PERTH, AUSTRALIA — Unable to import its normal amount of wheat from drought-plagued Australia, Indonesian flour millers have turned to the Black Sea region as an alternative source, according to the Indonesian Flour Millers Association (IFMA).

During a grain industry conference on Oct. 2, the IFMA said bleaching agents and other chemicals are being added to Indonesian noodles to make them look like they are made from Australian wheat. Noodle makers have faced a backlash from consumers unhappy with their product, according to a report in the Financial Review. Consumers have complained about the dull and darker color of the noodles made without Australian wheat, which typically produces a natural bright yellow color.

Australian wheat exports to Indonesia this year are 75% below the five-year average, according to the IFMA, while imports from the Black Sea region jumped by 150% to 1.73 million tonnes during the six-month period ended June 30.

Erwin Sudharma, deputy director of Bogasari Flour Mills and IFMA representative, told the Financial Review the plunge in imports was due to a prolonged drought in Australia that has limited supply and increased prices. He said the supply shortages are projected to continue into next year with Australia forecast to produce 17 million tonnes. Typically, the country harvests around 25 million tonnes per year.

Indonesia is highly dependent on wheat imports to help feed its large population. According to the International Grains Council (IGC), the Southeast Asian country’s wheat production for 2019-20 is forecast at 13.3 million tonnes, while imports are projected at 11.7 million tonnes.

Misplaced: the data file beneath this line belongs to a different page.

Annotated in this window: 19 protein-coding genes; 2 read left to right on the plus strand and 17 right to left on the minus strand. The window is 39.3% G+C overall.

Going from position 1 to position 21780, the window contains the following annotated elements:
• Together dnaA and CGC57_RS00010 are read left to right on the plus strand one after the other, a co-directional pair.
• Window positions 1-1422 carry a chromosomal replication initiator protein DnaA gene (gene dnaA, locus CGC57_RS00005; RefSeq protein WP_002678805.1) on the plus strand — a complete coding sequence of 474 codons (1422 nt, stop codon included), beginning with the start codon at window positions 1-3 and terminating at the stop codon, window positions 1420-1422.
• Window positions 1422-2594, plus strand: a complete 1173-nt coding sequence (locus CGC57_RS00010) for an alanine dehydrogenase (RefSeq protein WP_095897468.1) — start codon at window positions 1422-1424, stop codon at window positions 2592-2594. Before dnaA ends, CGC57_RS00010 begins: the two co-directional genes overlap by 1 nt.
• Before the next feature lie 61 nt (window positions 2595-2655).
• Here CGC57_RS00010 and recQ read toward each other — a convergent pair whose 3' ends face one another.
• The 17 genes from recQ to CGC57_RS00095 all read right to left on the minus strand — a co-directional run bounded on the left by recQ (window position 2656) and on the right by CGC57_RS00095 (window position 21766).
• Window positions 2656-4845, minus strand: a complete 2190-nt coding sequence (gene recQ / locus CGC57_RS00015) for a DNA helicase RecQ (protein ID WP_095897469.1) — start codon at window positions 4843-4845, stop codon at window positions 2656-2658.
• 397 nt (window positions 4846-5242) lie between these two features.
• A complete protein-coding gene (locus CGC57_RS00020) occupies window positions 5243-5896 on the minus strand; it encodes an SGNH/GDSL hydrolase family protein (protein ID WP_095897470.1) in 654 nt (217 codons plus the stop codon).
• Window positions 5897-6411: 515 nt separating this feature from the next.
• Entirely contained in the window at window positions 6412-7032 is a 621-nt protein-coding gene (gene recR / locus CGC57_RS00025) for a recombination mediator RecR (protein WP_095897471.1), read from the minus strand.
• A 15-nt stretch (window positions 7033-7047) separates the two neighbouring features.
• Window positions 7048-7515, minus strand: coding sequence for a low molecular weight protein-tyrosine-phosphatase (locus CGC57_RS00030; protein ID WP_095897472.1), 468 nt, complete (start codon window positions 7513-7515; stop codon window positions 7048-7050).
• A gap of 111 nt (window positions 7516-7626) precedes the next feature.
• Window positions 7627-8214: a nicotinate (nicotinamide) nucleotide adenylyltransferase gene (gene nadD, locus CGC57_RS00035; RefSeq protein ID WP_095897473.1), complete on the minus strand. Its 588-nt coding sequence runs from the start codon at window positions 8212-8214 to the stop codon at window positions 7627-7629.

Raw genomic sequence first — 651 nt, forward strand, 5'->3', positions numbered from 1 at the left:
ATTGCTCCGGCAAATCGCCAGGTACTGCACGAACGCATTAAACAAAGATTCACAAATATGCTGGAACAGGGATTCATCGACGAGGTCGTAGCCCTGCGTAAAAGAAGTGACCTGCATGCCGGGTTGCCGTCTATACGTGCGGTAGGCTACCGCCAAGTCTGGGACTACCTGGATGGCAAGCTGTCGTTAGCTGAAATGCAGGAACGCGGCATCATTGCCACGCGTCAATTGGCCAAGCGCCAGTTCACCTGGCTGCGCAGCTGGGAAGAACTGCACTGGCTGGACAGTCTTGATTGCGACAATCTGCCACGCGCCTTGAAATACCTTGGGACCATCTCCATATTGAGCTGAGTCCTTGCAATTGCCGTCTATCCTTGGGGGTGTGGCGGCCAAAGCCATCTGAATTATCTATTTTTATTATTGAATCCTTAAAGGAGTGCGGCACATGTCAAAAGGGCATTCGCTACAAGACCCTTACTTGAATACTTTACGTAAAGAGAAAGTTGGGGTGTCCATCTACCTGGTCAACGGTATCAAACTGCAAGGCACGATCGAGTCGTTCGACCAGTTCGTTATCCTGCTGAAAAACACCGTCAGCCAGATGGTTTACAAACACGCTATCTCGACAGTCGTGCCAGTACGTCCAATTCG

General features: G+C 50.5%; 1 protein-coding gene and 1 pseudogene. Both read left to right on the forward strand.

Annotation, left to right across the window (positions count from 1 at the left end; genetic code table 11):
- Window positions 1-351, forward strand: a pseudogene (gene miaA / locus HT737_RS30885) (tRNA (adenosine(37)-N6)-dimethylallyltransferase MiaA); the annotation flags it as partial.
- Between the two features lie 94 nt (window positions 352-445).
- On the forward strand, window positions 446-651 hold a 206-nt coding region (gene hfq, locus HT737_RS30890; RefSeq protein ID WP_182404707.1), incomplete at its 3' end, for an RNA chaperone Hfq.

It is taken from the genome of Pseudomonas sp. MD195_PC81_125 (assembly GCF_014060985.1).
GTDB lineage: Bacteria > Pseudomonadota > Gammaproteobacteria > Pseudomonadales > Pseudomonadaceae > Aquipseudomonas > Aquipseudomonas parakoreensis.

In an annual report on the sector, the USDA attaché in Indonesia stressed the country’s total reliance on imports of wheat for food and feed.

“Currently, 28 flour mills operate under 23 companies, with a total installed capacity of 11.8 million tonnes (wheat equivalent) per annum, an increase from 11.5 million tonnes in 2017-18,” the report said. “Running capacity of the mills reached 80% in 2017-18, an increase from 70% in 2016-17.”

Indonesia’s imports of wheat for food are inflated by a ban on imports of corn for food. The country has some of the highest corn prices in the world, so feed mills are forced to source other commodities for feed ingredients.

Expansion in the flour milling sector, leading to strong competition also has meant a rise in imports of wheat from the Black Sea. According to the attaché, Australia, with 31%, and Ukraine, with 21%, dominate the market. Canada has a market share of 16% and Russia has 14%.

“The growth of Ukrainian wheat imports, along with the sharp increase in Russian imports, has pushed U.S. wheat to fifth largest supplier, although overall market share has remained near 10%,” the attaché said. “Australia’s market share is due to the growing noodle industry’s preference for Australian standard white wheat, competitive pricing, and Australia’s close proximity.”